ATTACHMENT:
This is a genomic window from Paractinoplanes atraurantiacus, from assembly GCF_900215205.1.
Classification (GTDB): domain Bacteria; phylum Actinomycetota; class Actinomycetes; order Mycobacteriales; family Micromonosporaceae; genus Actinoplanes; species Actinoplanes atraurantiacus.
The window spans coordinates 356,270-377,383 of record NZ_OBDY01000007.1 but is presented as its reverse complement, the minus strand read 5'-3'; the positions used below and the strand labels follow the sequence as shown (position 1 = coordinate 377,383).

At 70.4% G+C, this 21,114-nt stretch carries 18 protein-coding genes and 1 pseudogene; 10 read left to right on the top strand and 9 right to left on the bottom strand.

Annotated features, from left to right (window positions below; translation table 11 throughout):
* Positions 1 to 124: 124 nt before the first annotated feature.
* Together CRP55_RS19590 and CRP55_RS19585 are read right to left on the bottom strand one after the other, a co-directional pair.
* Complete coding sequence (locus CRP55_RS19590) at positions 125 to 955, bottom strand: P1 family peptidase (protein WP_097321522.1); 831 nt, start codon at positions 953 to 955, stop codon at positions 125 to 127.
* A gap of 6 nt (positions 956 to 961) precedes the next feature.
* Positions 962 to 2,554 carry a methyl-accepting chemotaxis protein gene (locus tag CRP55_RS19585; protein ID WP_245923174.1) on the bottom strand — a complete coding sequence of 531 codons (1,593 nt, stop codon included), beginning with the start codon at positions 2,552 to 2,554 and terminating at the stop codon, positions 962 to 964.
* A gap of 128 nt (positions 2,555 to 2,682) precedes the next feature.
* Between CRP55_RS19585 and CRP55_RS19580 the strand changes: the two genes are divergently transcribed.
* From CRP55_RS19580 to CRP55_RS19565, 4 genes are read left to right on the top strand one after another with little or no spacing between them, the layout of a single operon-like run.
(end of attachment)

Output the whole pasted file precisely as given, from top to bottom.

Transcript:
This is a genomic window from Paractinoplanes atraurantiacus, from assembly GCF_900215205.1.
Classification (GTDB): domain Bacteria; phylum Actinomycetota; class Actinomycetes; order Mycobacteriales; family Micromonosporaceae; genus Actinoplanes; species Actinoplanes atraurantiacus.
The window spans coordinates 356,270-377,383 of record NZ_OBDY01000007.1 but is presented as its reverse complement, the minus strand read 5'-3'; the positions used below and the strand labels follow the sequence as shown (position 1 = coordinate 377,383).

At 70.4% G+C, this 21,114-nt stretch carries 18 protein-coding genes and 1 pseudogene; 10 read left to right on the top strand and 9 right to left on the bottom strand.

Annotated features, from left to right (window positions below; translation table 11 throughout):
* Positions 1 to 124: 124 nt before the first annotated feature.
* Together CRP55_RS19590 and CRP55_RS19585 are read right to left on the bottom strand one after the other, a co-directional pair.
* Complete coding sequence (locus CRP55_RS19590) at positions 125 to 955, bottom strand: P1 family peptidase (protein WP_097321522.1); 831 nt, start codon at positions 953 to 955, stop codon at positions 125 to 127.
* A gap of 6 nt (positions 956 to 961) precedes the next feature.
* Positions 962 to 2,554 carry a methyl-accepting chemotaxis protein gene (locus tag CRP55_RS19585; protein ID WP_245923174.1) on the bottom strand — a complete coding sequence of 531 codons (1,593 nt, stop codon included), beginning with the start codon at positions 2,552 to 2,554 and terminating at the stop codon, positions 962 to 964.
* A gap of 128 nt (positions 2,555 to 2,682) precedes the next feature.
* Between CRP55_RS19585 and CRP55_RS19580 the strand changes: the two genes are divergently transcribed.
* From CRP55_RS19580 to CRP55_RS19565, 4 genes are read left to right on the top strand one after another with little or no spacing between them, the layout of a single operon-like run.